HIS HEALTH: Penske said he travels from his Michigan home to Indianapolis twice a week and wears gloves and a mask while working. His Bloomfield Hills office is a three-minute drive from his home, and he said a nurse is on site, and “everybody has to go through a temperature check.”

Penske, a cancer survivor who received a kidney transplant in 2017, said Penske Corp. practices social distancing at work.

“I’ve been at home with my wife and have been careful on any interface,” he said. “All my transportation has been from Pontiac Airport to Indianapolis and back. I’ve not gone downtown. I haven’t gone anywhere. I’m not, you know, in trouble.”

He said most of his meetings are done over Zoom and are scheduled in shifts throughout the day so he can conduct business globally.

“We start early in the morning in the U.K., then we do our U.S. businesses and then we talk to Australia at night. It’s been a good tool,” he said.


THE SPEEDWAY: The coronavirus has given Penske additional time to raise the speedway to his standards.

All work on the track was halted early in the COVID-19 pandemic under stay-at-home orders, but moving the 500 to August allowed time for capital improvements.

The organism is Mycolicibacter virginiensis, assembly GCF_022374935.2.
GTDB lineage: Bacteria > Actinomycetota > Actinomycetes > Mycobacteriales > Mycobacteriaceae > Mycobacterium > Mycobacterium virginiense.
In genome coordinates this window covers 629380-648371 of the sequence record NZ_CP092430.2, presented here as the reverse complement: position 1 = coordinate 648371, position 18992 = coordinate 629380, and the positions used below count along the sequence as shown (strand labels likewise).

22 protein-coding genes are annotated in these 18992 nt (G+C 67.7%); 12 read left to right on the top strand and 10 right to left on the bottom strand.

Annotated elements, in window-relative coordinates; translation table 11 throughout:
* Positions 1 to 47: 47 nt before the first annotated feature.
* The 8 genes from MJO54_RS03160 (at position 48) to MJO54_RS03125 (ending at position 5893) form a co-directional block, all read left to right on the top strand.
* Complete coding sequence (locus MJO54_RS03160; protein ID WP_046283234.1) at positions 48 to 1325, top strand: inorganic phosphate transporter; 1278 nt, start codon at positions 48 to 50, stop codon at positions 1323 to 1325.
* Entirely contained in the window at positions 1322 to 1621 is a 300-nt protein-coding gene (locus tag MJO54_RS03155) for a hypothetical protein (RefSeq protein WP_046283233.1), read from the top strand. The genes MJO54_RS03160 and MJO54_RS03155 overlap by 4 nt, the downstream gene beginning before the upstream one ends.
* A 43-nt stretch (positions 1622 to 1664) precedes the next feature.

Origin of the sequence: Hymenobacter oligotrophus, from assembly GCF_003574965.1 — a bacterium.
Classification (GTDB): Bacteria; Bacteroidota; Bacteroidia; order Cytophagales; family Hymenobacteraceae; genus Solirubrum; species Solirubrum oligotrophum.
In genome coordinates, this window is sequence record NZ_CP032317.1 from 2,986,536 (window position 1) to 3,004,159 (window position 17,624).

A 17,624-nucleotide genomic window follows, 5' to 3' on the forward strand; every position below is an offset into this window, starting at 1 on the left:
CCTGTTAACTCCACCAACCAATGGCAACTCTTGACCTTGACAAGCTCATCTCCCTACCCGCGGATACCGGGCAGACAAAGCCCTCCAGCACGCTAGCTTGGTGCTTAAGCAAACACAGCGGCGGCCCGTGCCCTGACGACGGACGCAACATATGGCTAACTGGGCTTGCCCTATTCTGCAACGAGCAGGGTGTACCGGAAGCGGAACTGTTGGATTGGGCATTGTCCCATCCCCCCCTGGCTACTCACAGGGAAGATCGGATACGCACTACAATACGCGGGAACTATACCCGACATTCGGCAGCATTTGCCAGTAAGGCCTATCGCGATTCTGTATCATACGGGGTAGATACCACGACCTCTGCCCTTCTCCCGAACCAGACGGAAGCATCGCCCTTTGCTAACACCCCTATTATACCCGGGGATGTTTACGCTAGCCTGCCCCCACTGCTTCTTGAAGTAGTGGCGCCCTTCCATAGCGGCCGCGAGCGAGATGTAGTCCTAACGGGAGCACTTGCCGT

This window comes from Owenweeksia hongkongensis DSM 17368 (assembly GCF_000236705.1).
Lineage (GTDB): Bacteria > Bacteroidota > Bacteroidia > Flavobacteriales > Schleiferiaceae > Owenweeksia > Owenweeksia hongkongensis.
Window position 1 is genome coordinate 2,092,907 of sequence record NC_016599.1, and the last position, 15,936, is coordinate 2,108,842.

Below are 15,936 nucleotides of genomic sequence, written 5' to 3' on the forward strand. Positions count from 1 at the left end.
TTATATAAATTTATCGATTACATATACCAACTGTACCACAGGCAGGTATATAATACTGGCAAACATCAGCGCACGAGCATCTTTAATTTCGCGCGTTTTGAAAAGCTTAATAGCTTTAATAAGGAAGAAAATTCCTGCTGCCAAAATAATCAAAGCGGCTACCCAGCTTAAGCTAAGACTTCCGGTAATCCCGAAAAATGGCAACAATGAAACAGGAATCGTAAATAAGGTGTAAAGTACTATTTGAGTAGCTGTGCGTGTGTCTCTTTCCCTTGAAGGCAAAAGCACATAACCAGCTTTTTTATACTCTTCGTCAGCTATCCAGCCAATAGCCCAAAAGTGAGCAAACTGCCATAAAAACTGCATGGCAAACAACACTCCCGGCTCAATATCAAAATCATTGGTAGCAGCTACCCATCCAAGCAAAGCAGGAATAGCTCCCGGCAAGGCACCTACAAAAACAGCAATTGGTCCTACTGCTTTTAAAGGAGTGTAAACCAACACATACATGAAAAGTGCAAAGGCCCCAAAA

He often likens his visions for the speedway to pristine Augusta National.

“Every time I walk around I find something else to do,” he said. “I thought there were only so many chapters in the book. Every time I get to the last chapter, there’s one or two more to look at. Time is always beneficial.”

He said new video boards at the speedway would not have been in place for the 500 if had been run in May as scheduled.

“I’ve never been more excited about what we’ve been able to accomplish,” he said. “The future is very, very bright. I’ve never been more motivated, never been more excited.”


INDYCAR SEASON OPENER: Penske said he is proud of IndyCar’s top two leaders, Mark Miles and Jay Frye, for getting the season on track. The series will practice and qualify before Saturday night’s race, unlike NASCAR, which has cut both so far.

He said both worked to get the series’ foreign drivers back into the United States in time for the opener, and Penske believes IndyCar’s teams largely have weathered the financial shutdown.

“They’re all ready to go racing ourselves. No question about it,” he said.

As for his own team of reigning champion Josef Newgarden, and back-to-back Indy 500 winners Simon Pagenaud and Will Power: “Texas at those speeds, I told them they are going to have to have their heads on.”